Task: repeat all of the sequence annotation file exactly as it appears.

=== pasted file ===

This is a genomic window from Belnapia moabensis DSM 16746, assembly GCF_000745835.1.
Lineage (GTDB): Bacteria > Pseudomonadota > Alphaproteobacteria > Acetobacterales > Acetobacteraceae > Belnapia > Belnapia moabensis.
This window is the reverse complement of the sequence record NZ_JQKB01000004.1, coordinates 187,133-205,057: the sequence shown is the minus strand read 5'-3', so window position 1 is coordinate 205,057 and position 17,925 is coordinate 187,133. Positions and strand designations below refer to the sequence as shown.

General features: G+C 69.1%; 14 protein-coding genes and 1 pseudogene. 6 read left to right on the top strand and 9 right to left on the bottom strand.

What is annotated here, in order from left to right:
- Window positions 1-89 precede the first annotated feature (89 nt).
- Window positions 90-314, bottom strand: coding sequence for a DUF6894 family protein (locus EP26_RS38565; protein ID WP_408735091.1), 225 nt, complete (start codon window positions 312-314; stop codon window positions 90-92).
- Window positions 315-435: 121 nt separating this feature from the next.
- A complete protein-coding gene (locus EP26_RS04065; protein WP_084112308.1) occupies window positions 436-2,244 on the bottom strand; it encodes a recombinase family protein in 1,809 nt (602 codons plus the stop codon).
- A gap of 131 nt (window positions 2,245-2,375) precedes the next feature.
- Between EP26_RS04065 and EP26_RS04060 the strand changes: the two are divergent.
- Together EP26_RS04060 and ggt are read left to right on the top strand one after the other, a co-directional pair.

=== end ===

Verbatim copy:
This is a genomic window from Belnapia moabensis DSM 16746, assembly GCF_000745835.1.
Lineage (GTDB): Bacteria > Pseudomonadota > Alphaproteobacteria > Acetobacterales > Acetobacteraceae > Belnapia > Belnapia moabensis.
This window is the reverse complement of the sequence record NZ_JQKB01000004.1, coordinates 187,133-205,057: the sequence shown is the minus strand read 5'-3', so window position 1 is coordinate 205,057 and position 17,925 is coordinate 187,133. Positions and strand designations below refer to the sequence as shown.

General features: G+C 69.1%; 14 protein-coding genes and 1 pseudogene. 6 read left to right on the top strand and 9 right to left on the bottom strand.

What is annotated here, in order from left to right:
- Window positions 1-89 precede the first annotated feature (89 nt).
- Window positions 90-314, bottom strand: coding sequence for a DUF6894 family protein (locus EP26_RS38565; protein ID WP_408735091.1), 225 nt, complete (start codon window positions 312-314; stop codon window positions 90-92).
- Window positions 315-435: 121 nt separating this feature from the next.
- A complete protein-coding gene (locus EP26_RS04065; protein WP_084112308.1) occupies window positions 436-2,244 on the bottom strand; it encodes a recombinase family protein in 1,809 nt (602 codons plus the stop codon).
- A gap of 131 nt (window positions 2,245-2,375) precedes the next feature.
- Between EP26_RS04065 and EP26_RS04060 the strand changes: the two are divergent.
- Together EP26_RS04060 and ggt are read left to right on the top strand one after the other, a co-directional pair.